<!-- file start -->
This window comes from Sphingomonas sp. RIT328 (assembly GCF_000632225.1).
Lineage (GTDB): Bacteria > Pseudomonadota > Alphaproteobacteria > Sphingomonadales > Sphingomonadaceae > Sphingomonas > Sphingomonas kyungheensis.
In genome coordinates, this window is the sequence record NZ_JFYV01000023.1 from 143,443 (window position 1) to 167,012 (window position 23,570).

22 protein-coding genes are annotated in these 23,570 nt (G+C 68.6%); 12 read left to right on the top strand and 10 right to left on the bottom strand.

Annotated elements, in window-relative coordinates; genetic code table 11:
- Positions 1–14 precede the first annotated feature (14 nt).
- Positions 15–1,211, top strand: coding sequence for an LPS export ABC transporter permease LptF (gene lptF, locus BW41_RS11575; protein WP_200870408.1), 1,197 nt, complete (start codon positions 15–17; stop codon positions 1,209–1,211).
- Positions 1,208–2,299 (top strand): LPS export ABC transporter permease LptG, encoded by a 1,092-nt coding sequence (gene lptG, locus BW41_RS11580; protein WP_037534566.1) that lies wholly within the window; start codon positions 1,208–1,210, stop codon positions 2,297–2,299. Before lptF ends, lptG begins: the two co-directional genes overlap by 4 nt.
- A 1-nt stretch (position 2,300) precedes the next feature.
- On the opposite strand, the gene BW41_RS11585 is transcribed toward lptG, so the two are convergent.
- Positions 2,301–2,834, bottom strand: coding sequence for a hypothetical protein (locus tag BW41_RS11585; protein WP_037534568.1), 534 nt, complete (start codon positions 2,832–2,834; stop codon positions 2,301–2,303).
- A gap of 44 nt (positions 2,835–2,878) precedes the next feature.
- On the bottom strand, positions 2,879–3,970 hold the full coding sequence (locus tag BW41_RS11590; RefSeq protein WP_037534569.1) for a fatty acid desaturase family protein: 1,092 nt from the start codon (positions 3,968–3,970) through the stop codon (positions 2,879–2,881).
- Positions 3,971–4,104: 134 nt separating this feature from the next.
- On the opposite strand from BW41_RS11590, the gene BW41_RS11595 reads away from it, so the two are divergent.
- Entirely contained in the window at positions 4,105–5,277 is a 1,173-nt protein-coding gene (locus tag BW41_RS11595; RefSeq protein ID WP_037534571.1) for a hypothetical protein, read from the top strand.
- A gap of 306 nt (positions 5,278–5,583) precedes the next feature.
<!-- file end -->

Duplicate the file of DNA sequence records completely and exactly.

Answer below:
This window comes from Sphingomonas sp. RIT328 (assembly GCF_000632225.1).
Lineage (GTDB): Bacteria > Pseudomonadota > Alphaproteobacteria > Sphingomonadales > Sphingomonadaceae > Sphingomonas > Sphingomonas kyungheensis.
In genome coordinates, this window is the sequence record NZ_JFYV01000023.1 from 143,443 (window position 1) to 167,012 (window position 23,570).

22 protein-coding genes are annotated in these 23,570 nt (G+C 68.6%); 12 read left to right on the top strand and 10 right to left on the bottom strand.

Annotated elements, in window-relative coordinates; genetic code table 11:
- Positions 1–14 precede the first annotated feature (14 nt).
- Positions 15–1,211, top strand: coding sequence for an LPS export ABC transporter permease LptF (gene lptF, locus BW41_RS11575; protein WP_200870408.1), 1,197 nt, complete (start codon positions 15–17; stop codon positions 1,209–1,211).
- Positions 1,208–2,299 (top strand): LPS export ABC transporter permease LptG, encoded by a 1,092-nt coding sequence (gene lptG, locus BW41_RS11580; protein WP_037534566.1) that lies wholly within the window; start codon positions 1,208–1,210, stop codon positions 2,297–2,299. Before lptF ends, lptG begins: the two co-directional genes overlap by 4 nt.
- A 1-nt stretch (position 2,300) precedes the next feature.
- On the opposite strand, the gene BW41_RS11585 is transcribed toward lptG, so the two are convergent.
- Positions 2,301–2,834, bottom strand: coding sequence for a hypothetical protein (locus tag BW41_RS11585; protein WP_037534568.1), 534 nt, complete (start codon positions 2,832–2,834; stop codon positions 2,301–2,303).
- A gap of 44 nt (positions 2,835–2,878) precedes the next feature.
- On the bottom strand, positions 2,879–3,970 hold the full coding sequence (locus tag BW41_RS11590; RefSeq protein WP_037534569.1) for a fatty acid desaturase family protein: 1,092 nt from the start codon (positions 3,968–3,970) through the stop codon (positions 2,879–2,881).
- Positions 3,971–4,104: 134 nt separating this feature from the next.
- On the opposite strand from BW41_RS11590, the gene BW41_RS11595 reads away from it, so the two are divergent.
- Entirely contained in the window at positions 4,105–5,277 is a 1,173-nt protein-coding gene (locus tag BW41_RS11595; RefSeq protein ID WP_037534571.1) for a hypothetical protein, read from the top strand.
- A gap of 306 nt (positions 5,278–5,583) precedes the next feature.